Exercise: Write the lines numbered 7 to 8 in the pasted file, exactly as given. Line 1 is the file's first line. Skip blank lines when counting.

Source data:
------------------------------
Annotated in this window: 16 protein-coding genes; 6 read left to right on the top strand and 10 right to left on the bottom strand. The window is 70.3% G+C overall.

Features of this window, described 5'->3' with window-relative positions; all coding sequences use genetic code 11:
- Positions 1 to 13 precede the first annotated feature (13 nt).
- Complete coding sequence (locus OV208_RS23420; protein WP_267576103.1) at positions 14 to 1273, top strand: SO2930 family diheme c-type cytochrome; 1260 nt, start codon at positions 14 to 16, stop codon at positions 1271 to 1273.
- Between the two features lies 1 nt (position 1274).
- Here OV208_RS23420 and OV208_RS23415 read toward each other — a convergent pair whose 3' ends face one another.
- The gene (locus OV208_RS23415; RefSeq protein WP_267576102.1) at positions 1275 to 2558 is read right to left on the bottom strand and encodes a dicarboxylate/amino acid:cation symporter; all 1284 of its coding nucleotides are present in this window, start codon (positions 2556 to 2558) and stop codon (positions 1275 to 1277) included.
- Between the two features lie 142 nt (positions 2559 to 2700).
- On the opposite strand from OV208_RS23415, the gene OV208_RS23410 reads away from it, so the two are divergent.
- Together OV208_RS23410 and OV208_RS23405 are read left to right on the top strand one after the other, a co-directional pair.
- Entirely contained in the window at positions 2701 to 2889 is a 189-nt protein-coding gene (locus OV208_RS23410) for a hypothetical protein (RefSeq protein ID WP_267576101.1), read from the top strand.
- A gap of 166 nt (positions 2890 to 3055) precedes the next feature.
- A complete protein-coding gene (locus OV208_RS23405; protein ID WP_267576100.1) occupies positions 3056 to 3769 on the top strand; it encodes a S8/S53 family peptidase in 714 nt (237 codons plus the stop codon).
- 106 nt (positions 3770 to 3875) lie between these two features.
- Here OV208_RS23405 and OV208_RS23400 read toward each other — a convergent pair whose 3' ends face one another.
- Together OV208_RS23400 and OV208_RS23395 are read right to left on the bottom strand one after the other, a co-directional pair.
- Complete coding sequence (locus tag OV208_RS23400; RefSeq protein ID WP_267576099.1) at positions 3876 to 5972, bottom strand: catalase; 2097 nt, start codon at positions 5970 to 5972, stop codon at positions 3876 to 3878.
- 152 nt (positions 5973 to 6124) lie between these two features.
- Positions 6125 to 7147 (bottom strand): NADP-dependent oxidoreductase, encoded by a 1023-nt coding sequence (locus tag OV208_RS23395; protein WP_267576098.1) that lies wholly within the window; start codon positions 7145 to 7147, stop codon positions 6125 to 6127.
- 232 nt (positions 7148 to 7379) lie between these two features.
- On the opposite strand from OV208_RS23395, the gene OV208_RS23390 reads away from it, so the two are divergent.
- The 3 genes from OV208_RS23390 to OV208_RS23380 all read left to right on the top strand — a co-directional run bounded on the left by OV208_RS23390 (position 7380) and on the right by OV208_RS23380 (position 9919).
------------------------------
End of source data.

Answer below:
- The gene (locus OV208_RS23415; RefSeq protein WP_267576102.1) at positions 1275 to 2558 is read right to left on the bottom strand and encodes a dicarboxylate/amino acid:cation symporter; all 1284 of its coding nucleotides are present in this window, start codon (positions 2556 to 2558) and stop codon (positions 1275 to 1277) included.
- Between the two features lie 142 nt (positions 2559 to 2700).